scyne

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Old English[edit]

Alternative forms[edit]

Etymology[edit]

From Proto-Germanic *skauniz ‎(beautiful), from Proto-Indo-European *(s)ḱoun- ‎(quick, dashing, beautiful). Cognate with skōni ‎(shiny, beautiful), Old High German scōni ‎(handsome, brilliant, pure, lovely, good, pleasant), Gothic 𐍃𐌺𐌰𐌿𐌽𐍃 ‎(skauns, beautiful). Compare Middle Dutch scone ‎(beautiful, bright), Dutch schoon ‎(beautiful), German schön ‎(beautiful).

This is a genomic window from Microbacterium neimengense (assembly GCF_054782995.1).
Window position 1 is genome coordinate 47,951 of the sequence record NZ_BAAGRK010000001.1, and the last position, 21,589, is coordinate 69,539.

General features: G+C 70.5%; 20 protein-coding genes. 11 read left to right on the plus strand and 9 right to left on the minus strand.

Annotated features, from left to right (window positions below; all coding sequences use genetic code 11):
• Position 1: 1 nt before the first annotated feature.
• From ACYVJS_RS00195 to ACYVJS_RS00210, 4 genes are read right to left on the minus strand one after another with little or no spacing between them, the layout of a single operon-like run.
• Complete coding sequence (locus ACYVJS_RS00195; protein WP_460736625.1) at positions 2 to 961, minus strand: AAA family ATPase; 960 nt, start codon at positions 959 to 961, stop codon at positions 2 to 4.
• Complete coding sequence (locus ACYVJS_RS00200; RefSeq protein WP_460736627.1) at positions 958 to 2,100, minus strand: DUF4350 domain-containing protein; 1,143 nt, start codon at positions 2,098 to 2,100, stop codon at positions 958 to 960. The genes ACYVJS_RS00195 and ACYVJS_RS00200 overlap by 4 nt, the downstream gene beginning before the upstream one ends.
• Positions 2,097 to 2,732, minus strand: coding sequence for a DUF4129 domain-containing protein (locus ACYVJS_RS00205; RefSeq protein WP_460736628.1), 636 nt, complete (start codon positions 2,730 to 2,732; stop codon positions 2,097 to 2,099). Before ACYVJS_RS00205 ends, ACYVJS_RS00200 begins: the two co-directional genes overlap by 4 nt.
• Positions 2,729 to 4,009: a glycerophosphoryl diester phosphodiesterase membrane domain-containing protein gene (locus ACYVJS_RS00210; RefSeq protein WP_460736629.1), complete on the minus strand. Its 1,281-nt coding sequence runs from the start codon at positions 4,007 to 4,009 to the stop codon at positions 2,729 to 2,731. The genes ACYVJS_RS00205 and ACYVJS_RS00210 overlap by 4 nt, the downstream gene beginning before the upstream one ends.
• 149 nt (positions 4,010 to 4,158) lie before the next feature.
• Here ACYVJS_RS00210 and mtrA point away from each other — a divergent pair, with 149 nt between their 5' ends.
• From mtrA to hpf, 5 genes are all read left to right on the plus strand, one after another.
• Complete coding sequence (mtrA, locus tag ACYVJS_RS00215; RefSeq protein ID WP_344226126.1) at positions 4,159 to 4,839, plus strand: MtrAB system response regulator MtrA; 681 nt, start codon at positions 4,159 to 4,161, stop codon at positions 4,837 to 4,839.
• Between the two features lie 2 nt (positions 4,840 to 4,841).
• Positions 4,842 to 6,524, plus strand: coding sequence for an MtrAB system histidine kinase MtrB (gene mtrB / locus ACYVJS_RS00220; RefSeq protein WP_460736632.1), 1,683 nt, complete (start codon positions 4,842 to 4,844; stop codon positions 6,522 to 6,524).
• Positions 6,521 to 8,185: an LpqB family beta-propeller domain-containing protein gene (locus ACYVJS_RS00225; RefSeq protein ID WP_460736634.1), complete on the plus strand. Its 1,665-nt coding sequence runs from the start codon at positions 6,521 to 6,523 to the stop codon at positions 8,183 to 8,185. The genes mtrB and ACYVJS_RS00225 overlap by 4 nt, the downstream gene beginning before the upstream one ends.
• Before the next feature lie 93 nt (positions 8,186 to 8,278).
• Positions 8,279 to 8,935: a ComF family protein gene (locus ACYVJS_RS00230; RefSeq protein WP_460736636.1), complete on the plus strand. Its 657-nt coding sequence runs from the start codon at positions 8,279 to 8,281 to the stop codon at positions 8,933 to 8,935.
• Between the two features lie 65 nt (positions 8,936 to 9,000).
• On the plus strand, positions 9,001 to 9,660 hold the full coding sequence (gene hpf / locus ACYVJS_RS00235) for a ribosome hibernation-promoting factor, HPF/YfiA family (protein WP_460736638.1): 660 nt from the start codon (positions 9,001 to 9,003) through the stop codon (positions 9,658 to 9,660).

Adjective[edit]

scȳne

  1. beautiful, fair, bright
    • Hyrsta scýne, bord and brád swyrd, brúne helmas — Judith (excellent/beautiful gear, shield and broad sword, brown helmen)
    • relying for its effect on the audience’s understandings of the meanings ælf and scyne ... — Alaric Hall, The Meanings of Elf, and Elves, in Medieval England, 2004
  2. brilliant, light, shining

Derived terms[edit]

Descendants[edit]

References[edit]

  1. 1916, John R. Clark, "A Concise Anglo-Saxon Dictionary for the Use of Students", scyne, scīene
  2. Bosworth, J. (2010, March 21). An Anglo-Saxon Dictionary Online (T. N. Toller & Others, Eds.), scyne, scīne